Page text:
Adjusted ECL were a net release of $0.4bn in 1Q21, compared with a charge of $3.1bn in 1Q20. The net release in 1Q21 was across all global businesses and reflected an improvement in the economic outlook, notably in the UK. This compared with the build-up of stage 1 and stage 2 allowances in 1Q20 due to the worsening economic outlook at the onset of the Covid-19 outbreak. Stage 3 charges also fell, in part due to a significant charge in 1Q20 related to a corporate exposure in Singapore.
Adjusted operating expenses
Adjusted operating expenses of $8.2bn were $0.2bn or 3% higher than in 1Q20, reflecting a higher performance-related pay accrual and continued investment in technology, including our digital capabilities. These were partly offset by the effects of our cost-saving initiatives and lower marketing and travel costs.
We expect adjusted costs for 2021, excluding the UK bank levy, to be broadly in line with 2020, but reserve the option to adjust our performance-related pay accrual to reflect the performance of the Group.
The number of employees expressed in full-time equivalent staff (‘FTE’) at 31 March 2021 was 224,652, a decrease of 1,407 compared with 31 December 2020. The number of contractors at 31 March 2021 was 7,005, an increase of 1,313 compared with 31 December 2020.
Adjusted share of profit from associates and JVs
Adjusted share of profit from associates and joint ventures of $0.9bn increased by $0.4bn or 97%. This reflected an increased share of profit from BoCom and a recovery in asset valuations of a UK associate relative to 1Q20.
Wealth and Personal Banking – adjusted results
Management view of adjusted revenue1
Quarter ended
31 Mar31 Dec31 MarVariance
2021202020201Q21 vs. 1Q20
Footnotes$m$m$m$m%
Wealth2,382 2,070 1,448 934 65 
– investment distribution 1,025 742 900 125 14 
– life insurance manufacturing568 630 (224)792 >200
– Global Private Banking488 412 530 (42)(8)
– net interest income156 158 221 (65)(29)
– non-interest income332 254 309                23                  7 
– asset management301 286 242                59                24 
Personal Banking3,051 3,101 3,941 (890)(23)
– net interest income2,703 2,773 3,583 (880)(25)
– non-interest income348 328 358 (10)(3)
Other2261 226 383 (122)(32)
Net operating income35,694 5,397 5,772 (78)(1)
RoTE excluding significant items and UK bank levy (annualised) (%)18.8 2.1 
1    With effect from the first quarter of 2021, certain items within the management view of adjusted revenue have been renamed. 'Wealth Management' has been renamed 'Wealth' and 'Retail Banking' has been renamed 'Personal Banking'.
2    ‘Other’ includes the distribution and manufacturing (where applicable) of retail and credit protection insurance, disposal gains and other
non-product specific income. It also includes Markets Treasury, HSBC Holdings interest expense and Argentina hyperinflation.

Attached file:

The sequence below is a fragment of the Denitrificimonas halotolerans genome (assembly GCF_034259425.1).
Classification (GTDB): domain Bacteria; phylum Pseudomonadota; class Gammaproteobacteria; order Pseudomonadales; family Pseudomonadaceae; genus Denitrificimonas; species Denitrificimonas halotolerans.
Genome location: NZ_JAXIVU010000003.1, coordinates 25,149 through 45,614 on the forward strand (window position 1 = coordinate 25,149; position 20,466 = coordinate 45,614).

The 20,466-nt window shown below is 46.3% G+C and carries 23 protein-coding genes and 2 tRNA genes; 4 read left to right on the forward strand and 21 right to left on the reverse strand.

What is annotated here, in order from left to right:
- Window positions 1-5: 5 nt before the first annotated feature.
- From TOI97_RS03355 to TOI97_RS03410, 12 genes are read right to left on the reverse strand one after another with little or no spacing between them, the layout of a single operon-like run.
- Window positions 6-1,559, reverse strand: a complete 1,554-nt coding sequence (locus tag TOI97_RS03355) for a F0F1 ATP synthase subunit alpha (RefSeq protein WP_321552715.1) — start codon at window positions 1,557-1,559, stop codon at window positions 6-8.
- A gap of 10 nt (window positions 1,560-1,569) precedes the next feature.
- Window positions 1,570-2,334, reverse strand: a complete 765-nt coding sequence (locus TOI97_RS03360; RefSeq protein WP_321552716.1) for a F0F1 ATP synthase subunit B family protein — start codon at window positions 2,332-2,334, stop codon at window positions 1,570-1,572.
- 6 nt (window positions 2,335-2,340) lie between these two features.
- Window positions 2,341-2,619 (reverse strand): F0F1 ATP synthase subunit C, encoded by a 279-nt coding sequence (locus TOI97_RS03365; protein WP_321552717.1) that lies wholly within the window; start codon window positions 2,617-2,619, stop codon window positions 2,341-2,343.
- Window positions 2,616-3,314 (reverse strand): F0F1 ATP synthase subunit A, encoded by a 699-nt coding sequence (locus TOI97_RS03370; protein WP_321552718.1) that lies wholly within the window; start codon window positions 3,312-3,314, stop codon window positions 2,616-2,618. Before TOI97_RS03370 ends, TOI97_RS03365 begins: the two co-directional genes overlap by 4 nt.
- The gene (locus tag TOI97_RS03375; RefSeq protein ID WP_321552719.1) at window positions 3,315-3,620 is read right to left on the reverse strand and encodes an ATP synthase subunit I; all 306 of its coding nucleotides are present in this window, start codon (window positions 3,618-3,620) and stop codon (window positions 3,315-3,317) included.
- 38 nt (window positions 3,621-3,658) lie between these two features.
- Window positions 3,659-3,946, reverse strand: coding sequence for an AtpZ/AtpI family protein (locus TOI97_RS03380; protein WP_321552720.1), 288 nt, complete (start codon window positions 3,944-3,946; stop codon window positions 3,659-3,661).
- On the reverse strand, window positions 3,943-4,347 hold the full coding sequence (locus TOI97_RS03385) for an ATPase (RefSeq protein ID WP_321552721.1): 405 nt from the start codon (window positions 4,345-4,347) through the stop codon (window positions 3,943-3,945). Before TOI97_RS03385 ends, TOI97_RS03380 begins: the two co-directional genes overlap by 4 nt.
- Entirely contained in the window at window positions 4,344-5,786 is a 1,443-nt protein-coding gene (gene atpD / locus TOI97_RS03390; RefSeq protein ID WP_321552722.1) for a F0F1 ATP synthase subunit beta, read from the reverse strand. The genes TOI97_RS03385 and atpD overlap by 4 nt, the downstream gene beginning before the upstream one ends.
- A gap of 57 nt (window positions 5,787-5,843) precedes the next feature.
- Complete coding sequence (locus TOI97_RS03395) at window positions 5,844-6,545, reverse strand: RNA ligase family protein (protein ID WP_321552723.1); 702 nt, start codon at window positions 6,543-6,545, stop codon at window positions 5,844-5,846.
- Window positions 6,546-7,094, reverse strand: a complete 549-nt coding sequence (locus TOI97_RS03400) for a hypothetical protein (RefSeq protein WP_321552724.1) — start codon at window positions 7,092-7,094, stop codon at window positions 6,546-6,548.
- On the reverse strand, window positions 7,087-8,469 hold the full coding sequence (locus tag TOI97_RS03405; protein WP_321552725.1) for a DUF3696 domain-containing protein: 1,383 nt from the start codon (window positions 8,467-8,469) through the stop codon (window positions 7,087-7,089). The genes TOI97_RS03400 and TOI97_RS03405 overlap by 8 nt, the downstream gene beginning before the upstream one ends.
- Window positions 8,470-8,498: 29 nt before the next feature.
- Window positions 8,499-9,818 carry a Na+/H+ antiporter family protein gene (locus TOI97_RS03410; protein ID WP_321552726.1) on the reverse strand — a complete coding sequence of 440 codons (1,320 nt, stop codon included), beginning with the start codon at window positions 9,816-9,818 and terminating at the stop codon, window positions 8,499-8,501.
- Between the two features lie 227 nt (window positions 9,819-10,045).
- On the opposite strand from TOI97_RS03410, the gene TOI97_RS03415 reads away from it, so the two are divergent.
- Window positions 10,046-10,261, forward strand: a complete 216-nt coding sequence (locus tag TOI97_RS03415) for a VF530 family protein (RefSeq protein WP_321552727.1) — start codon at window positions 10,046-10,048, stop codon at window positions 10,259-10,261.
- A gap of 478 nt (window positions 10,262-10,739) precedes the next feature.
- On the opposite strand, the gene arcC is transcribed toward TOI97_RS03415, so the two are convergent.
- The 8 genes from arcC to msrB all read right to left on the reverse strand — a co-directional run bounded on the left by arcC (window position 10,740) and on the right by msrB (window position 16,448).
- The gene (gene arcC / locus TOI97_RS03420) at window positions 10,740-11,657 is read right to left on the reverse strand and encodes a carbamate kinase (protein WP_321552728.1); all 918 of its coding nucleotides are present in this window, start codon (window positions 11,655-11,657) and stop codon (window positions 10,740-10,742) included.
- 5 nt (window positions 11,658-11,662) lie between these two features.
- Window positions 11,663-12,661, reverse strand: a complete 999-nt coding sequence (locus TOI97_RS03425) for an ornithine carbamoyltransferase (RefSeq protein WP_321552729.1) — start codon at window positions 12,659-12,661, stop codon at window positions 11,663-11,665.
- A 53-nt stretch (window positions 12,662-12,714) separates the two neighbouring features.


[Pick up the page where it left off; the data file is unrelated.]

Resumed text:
3    ‘Net operating income’ means net operating income before change in expected credit losses and other credit impairment charges (also referred to as ‘revenue’).
1Q21 compared with 1Q20
Adjusted profit before tax of $1.9bn was $1.2bn higher than in 1Q20. This reflected a net release in adjusted ECL as the economic outlook improved, compared with the build-up of allowances in 1Q20. The impact of lower global interest rates resulted in a decrease in net interest income, which was largely offset by an increase in Wealth revenue due to a net favourable movement of $790m in market impacts in insurance and growth in investment distribution.
Adjusted revenue of $5.7bn was $0.1bn or 1% lower.
In Personal Banking, revenue of $3.1bn was down $0.9bn or 23%.
Net interest income was $0.9bn lower due to narrower margins as global interest rates fell in 2020 as a result of the Covid-19 outbreak. This reduction was partly mitigated by deposit balance growth of $61bn or 9% across all markets, particularly in the UK and Hong Kong, and higher mortgage lending of $23bn or 7%, mainly in the UK.
Non-interest income fell by $10m or 3%, as since March 2020 we moved from charging fees on unarranged overdrafts to an interest-based charging model, consistent with market practice.

HSBC Holdings plc Earnings Release 1Q21
9


Earnings Release – 1Q21
In Wealth, revenue of $2.4bn was up $0.9bn or 65%.
In life insurance manufacturing, revenue was $0.8bn higher, which included a net favourable movement in market impacts of $790m, primarily as 1Q20 included a materially adverse movement of $714m reflecting the sharp fall in equity markets in March 2020 (1Q21 included a favourable movement of $76m). The value of new business written was stable compared with 1Q20, as we broadened how we engage with customers, including through our improved digital capabilities, to mitigate the ongoing impact of the Covid-19 pandemic.
In investment distribution, revenue was $0.1bn or 14% higher, reflecting strong equity market conditions in Hong Kong, which resulted in growth in brokerage fees as transaction volumes increased by 75% and higher mutual fund sales.
These were partly offset:
In Global Private Banking, revenue was $42m or 8% lower, as net interest income fell by $65m or 29% as a result of the impact of lower global interest rates. This was partly offset by growth in non-interest income of $23m or 7%, as investment revenue increased reflecting market volatility and higher fees from advisory and discretionary mandates.
Adjusted ECL were a net release of $18m, compared with a charge of $1.1bn in 1Q20. ECL in 1Q21 reflected a release of allowances as the economic outlook improved, notably in the UK. This compared with the significant build-up of allowances in 1Q20 as a result of the adverse economic outlook due to the Covid-19 outbreak. Stage 3 charges in 1Q21 remained broadly consistent with the average quarterly charge during 2020, as a reduction in unsecured lending balances was offset by a slight deterioration in credit quality.